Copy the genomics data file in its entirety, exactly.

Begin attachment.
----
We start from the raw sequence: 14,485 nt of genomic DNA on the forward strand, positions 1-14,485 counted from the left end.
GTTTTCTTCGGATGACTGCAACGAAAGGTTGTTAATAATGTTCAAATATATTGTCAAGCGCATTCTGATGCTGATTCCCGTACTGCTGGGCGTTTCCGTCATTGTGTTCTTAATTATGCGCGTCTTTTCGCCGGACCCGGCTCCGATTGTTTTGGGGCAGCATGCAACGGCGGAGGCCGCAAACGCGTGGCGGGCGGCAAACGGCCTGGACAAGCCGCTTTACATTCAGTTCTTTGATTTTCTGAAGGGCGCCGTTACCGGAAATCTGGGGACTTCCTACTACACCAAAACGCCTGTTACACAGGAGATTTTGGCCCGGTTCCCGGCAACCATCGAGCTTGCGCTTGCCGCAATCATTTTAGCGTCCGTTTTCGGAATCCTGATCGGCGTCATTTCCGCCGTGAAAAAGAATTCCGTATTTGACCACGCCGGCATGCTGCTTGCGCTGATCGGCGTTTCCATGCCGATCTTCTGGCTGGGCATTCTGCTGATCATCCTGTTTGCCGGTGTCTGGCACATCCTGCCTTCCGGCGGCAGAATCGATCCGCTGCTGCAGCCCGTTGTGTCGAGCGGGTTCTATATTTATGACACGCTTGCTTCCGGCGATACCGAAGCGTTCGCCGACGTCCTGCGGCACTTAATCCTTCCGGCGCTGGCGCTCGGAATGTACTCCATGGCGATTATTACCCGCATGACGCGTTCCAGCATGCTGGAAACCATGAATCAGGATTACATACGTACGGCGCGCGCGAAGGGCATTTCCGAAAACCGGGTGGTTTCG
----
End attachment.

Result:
We start from the raw sequence: 14,485 nt of genomic DNA on the forward strand, positions 1-14,485 counted from the left end.
GTTTTCTTCGGATGACTGCAACGAAAGGTTGTTAATAATGTTCAAATATATTGTCAAGCGCATTCTGATGCTGATTCCCGTACTGCTGGGCGTTTCCGTCATTGTGTTCTTAATTATGCGCGTCTTTTCGCCGGACCCGGCTCCGATTGTTTTGGGGCAGCATGCAACGGCGGAGGCCGCAAACGCGTGGCGGGCGGCAAACGGCCTGGACAAGCCGCTTTACATTCAGTTCTTTGATTTTCTGAAGGGCGCCGTTACCGGAAATCTGGGGACTTCCTACTACACCAAAACGCCTGTTACACAGGAGATTTTGGCCCGGTTCCCGGCAACCATCGAGCTTGCGCTTGCCGCAATCATTTTAGCGTCCGTTTTCGGAATCCTGATCGGCGTCATTTCCGCCGTGAAAAAGAATTCCGTATTTGACCACGCCGGCATGCTGCTTGCGCTGATCGGCGTTTCCATGCCGATCTTCTGGCTGGGCATTCTGCTGATCATCCTGTTTGCCGGTGTCTGGCACATCCTGCCTTCCGGCGGCAGAATCGATCCGCTGCTGCAGCCCGTTGTGTCGAGCGGGTTCTATATTTATGACACGCTTGCTTCCGGCGATACCGAAGCGTTCGCCGACGTCCTGCGGCACTTAATCCTTCCGGCGCTGGCGCTCGGAATGTACTCCATGGCGATTATTACCCGCATGACGCGTTCCAGCATGCTGGAAACCATGAATCAGGATTACATACGTACGGCGCGCGCGAAGGGCATTTCCGAAAACCGGGTGGTTTCG